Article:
• Flair Spot Bar​ - Located in the old town, this is the perfect spot for cocktail lovers. There are over 200 cocktails on the menu, so you won’t have any trouble finding your favourite. If you feel overwhelmed with the choice, the staff will happily give you a recommendation.
  • Madeira Rum House ​- As the name suggests, this bar specialises in rum from Madeira. You can order it by the glass or try one of their rum tastings. There are also other drinks on offer, including a good range of Madeira wine.
  • Fuga Cidade​ - If you’re in the mood for some local craft beer, head to FugaCidade. Set near the Jardim Municipal, it offers six beers on tap, including IPAs, stouts and porters. They also have bottles from national and international brands.
  • Barreirinha Bar Café​ - This cafe overlooking the ocean is the best place to hang out on a summer day. They serve cocktails, ​poncha, craft beer and wine, as well as a bit of food like toasts, salads, hot dogs and burgers. It’s open until midnight on most days and until 2 a.m. on Fridays and Saturdays.

Where to stay in Madeira

There is no shortage of hotels in Funchal, but you don’t need to spend your whole stay in the city. Below are four hotel recommendations, two in Funchal, one on the east coast and one on the west coast.

Porto Santa Maria​ is a four-star hotel set along Funchal’s waterfront. It’s only a few steps away from the historic centre, allowing you to explore the city's main attractions on foot. Guests have access to two pools, a spa, a fitness room and a terrace featuring a jacuzzi and incredible views over the city.

You’ll find the ​Belmond Reid’s Palace​ on the edge of a grassy cliff overlooking the sea. Located a few miles away from the city centre, this 5-star hotel has been running for more than a hundred years. It offers all the luxury amenities, including a tennis court, a spa, an infinity pool, and a Michelin-star restaurant. Even if you’re not spending the night, we recommend coming here for their afternoon tea.

Set in Calheta, the ​Savoy Saccharum Resort & Spa​ ​is the ideal place to stay if you want to explore the west side of the island. This modern resort offers 243 rooms, and most of them feature private balconies and sea views. Guests can enjoy the three outdoor pools, the squash court, fitness club and the spa, which includes a Turkish bath, sauna, and jacuzzi. The staff can also arrange a variety of activities across the island, including catamaran tours, golf, surfing or hiking.

If you’re heading to the east side of the island, we suggest staying at Quinta do Furão. Sitting atop a cliff, this large estate offers 65 rooms, some facing the hotel’s vineyards or the sea. Facilities include a restaurant and a swimming pool. They also organise several activities, from poncha workshops to wine tastings and botanical tours.

The Savoy Palace hotel in Madeira is a luxurious and contemporary retreat, boasting breathtaking ocean views and sophisticated amenities. With its opulent design, world-class service, and a prime location in Funchal, Savoy Palace offers a truly indulgent experience for discerning travelers.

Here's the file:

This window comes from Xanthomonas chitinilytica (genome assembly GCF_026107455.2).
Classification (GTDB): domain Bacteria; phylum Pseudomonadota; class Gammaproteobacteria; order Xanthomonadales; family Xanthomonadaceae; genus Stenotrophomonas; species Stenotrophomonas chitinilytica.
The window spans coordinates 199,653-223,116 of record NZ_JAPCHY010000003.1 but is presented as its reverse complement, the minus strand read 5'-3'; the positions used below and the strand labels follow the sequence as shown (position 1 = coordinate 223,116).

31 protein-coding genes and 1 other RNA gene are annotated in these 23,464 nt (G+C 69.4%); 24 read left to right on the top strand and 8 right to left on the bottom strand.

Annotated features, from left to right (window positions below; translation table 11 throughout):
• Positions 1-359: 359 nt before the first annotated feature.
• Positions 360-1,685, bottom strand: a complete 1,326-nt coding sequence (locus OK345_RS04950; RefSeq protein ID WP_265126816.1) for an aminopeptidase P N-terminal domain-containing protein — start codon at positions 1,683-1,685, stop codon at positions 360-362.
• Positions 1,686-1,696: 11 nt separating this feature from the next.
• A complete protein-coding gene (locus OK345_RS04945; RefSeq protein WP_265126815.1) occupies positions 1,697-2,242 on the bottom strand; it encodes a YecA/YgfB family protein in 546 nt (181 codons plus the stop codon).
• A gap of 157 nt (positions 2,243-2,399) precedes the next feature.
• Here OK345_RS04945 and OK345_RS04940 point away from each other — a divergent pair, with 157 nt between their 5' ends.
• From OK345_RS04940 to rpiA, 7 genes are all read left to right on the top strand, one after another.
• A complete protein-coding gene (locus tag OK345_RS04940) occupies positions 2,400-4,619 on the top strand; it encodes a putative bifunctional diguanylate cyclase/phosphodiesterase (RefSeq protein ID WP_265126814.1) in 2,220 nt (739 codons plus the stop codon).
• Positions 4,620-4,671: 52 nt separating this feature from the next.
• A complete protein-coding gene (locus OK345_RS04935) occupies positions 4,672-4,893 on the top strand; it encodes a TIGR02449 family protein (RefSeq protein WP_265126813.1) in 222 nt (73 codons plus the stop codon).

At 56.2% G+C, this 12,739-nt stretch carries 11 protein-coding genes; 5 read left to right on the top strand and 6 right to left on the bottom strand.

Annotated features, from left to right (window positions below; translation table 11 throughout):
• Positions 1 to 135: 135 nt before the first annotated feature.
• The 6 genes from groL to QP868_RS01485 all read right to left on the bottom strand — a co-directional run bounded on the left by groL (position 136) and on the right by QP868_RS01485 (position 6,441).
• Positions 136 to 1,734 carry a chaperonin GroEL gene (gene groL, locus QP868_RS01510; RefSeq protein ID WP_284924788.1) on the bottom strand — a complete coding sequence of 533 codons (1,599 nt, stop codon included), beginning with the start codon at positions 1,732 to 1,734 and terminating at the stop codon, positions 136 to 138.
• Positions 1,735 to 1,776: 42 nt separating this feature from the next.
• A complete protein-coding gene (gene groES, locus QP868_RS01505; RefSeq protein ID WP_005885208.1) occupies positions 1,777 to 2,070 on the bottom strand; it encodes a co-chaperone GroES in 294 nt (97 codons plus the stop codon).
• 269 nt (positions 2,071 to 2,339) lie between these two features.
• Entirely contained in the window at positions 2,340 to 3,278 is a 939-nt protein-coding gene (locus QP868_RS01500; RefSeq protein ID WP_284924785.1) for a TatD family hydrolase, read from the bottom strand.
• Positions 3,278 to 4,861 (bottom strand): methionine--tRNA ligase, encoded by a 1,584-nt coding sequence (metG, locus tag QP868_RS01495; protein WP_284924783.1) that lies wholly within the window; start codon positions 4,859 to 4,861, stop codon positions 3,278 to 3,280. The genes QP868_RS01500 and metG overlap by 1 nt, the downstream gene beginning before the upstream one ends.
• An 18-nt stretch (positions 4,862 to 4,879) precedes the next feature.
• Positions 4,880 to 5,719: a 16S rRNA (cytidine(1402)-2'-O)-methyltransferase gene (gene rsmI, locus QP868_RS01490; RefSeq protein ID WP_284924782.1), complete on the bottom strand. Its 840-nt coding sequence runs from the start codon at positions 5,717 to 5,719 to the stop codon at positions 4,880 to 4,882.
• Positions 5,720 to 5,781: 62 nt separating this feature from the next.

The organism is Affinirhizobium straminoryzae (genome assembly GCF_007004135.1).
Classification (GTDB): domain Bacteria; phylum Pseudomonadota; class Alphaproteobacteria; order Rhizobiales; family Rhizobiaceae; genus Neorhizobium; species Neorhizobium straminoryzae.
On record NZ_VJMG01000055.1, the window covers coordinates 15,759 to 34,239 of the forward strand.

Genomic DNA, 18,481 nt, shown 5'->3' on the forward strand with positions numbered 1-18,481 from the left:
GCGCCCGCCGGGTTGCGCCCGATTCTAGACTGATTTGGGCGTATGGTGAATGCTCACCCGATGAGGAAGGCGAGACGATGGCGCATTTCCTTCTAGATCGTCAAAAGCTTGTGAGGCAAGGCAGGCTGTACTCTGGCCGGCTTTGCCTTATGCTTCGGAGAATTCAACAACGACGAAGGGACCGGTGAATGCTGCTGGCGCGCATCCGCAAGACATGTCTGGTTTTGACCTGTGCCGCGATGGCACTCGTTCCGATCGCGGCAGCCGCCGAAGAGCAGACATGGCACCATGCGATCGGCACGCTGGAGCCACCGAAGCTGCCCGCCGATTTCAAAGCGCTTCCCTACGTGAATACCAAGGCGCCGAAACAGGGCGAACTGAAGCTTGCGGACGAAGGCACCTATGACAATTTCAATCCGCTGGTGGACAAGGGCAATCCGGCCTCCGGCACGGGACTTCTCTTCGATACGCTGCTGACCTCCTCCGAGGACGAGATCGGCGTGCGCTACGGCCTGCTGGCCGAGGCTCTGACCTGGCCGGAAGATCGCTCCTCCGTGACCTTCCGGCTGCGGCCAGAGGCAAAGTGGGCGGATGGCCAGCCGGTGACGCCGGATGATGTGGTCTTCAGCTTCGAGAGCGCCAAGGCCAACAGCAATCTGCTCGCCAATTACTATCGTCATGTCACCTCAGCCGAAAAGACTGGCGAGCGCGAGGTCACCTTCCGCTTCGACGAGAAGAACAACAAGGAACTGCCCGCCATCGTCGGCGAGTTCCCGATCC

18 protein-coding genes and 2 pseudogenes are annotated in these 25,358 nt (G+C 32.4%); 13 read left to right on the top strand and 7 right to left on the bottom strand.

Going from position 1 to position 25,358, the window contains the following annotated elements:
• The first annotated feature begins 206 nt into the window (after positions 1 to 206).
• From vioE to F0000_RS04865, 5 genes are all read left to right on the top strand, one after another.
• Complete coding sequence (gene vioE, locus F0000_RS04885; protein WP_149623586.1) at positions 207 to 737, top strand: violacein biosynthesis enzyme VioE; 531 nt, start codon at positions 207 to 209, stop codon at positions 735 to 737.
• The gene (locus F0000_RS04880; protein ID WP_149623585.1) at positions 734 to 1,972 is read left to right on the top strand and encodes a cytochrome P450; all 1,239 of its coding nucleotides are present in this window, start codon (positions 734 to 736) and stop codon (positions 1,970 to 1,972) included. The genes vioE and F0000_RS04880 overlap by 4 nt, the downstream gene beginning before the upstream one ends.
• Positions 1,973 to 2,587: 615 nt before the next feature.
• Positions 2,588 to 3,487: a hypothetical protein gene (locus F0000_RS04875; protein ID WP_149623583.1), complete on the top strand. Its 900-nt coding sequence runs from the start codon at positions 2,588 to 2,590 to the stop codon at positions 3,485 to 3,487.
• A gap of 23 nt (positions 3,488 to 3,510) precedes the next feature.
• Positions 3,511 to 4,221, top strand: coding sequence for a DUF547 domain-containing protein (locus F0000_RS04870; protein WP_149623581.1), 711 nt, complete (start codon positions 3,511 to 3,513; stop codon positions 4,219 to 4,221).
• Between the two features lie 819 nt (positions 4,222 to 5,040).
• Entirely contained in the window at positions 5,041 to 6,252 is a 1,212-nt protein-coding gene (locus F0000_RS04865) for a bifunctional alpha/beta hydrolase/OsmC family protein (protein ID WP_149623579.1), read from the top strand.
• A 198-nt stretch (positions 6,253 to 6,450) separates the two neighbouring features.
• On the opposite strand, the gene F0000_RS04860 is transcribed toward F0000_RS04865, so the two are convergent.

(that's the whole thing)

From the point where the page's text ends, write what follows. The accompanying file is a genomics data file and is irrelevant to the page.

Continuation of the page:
Best time to visit Madeira

Madeira has different microclimates, meaning the weather can vary from place to place. Usually, it is sunnier on the south coast, while the north coast is often more humid. Summer is the busiest season on the island. Temperatures range from mid 20s to 30s, making it the perfect time for a swim in one of the natural pools or beaches. However, it can get pretty crowded, especially around popular levadas like 25 Fontes. If you prefer a quieter atmosphere, it’s best to visit around spring or autumn. The weather is still relatively warm around this time, so you’ll still get a chance to do some hiking and even squeeze in a swim. Plus, you’ll get to witness some of the island’s traditional festivals like Festa da Flor or Festa do Vinho. Winter brings more rainy days but also lively festivities like Christmas and New Year’s.

Madeira Festivals

  • Carnival: Around February or March, Madeira celebrates carnival with a lively parade. Participants dress up in costumes full of colourful flowers and feathers and dance around the waterfront of Funchal.

  • Festa da Flor: Madeira welcomes spring with this vibrant flower festival held in April or May. The streets are covered in stunning floral displays, and there are markets where you can purchase local flowers. The highlight is the Cortejo Alegórico da Flor, a large parade with colourful floats that departs from the old town.

  • Funchal Jazz Festival: In July, Funchal welcomes this jazz festival with performances by local and international artists. It takes place in the Parque de Santa Catarina and lasts for about three days.

  • Festa de Nossa Senhora do Monte: Around the 14th and 15th of August, the district of Monte celebrates its patron saint. The festivities include a religious procession, live music and a food market.

  • Festa do Vinho: Madeira’s wine festival takes place between late August and early September. Visitors can enjoy wine tastings in the streets of Funchal or tour the wineries scattered across the island.

  • Festival Colombo: In September, Porto Santo celebrates the explorer Christopher Columbus, who lived on the island for a short period. The festivities include concerts, historical reenactments and a medieval market.

  • Noite do Mercado: In December, the whole island dresses up for Christmas with illuminations spread across the cities, especially in the capital. Among the main events is the Market Night on the 23rd of December, which gathers people around the Mercado dos Lavradores to hear Christmas songs or grab a bite from the surrounding street food stalls.

  • New Year's Eve: Madeira has one of the biggest fireworks displays in the world. You can watch it by the waterfront or pick a place up on the hill to witness the show from different angles.